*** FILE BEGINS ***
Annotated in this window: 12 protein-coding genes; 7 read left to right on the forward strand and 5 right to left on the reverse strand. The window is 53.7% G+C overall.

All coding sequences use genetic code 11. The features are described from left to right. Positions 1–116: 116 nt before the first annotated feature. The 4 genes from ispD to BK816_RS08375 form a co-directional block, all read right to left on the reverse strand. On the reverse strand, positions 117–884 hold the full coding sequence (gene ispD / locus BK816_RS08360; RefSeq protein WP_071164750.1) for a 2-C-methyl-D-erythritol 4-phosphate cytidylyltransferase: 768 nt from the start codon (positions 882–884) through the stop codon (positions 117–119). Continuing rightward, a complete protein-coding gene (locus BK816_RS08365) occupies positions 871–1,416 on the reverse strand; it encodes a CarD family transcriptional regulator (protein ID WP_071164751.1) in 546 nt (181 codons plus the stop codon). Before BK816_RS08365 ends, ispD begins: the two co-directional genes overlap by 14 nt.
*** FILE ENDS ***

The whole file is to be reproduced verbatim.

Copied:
Annotated in this window: 12 protein-coding genes; 7 read left to right on the forward strand and 5 right to left on the reverse strand. The window is 53.7% G+C overall.

All coding sequences use genetic code 11. The features are described from left to right. Positions 1–116: 116 nt before the first annotated feature. The 4 genes from ispD to BK816_RS08375 form a co-directional block, all read right to left on the reverse strand. On the reverse strand, positions 117–884 hold the full coding sequence (gene ispD / locus BK816_RS08360; RefSeq protein WP_071164750.1) for a 2-C-methyl-D-erythritol 4-phosphate cytidylyltransferase: 768 nt from the start codon (positions 882–884) through the stop codon (positions 117–119). Continuing rightward, a complete protein-coding gene (locus BK816_RS08365) occupies positions 871–1,416 on the reverse strand; it encodes a CarD family transcriptional regulator (protein ID WP_071164751.1) in 546 nt (181 codons plus the stop codon). Before BK816_RS08365 ends, ispD begins: the two co-directional genes overlap by 14 nt.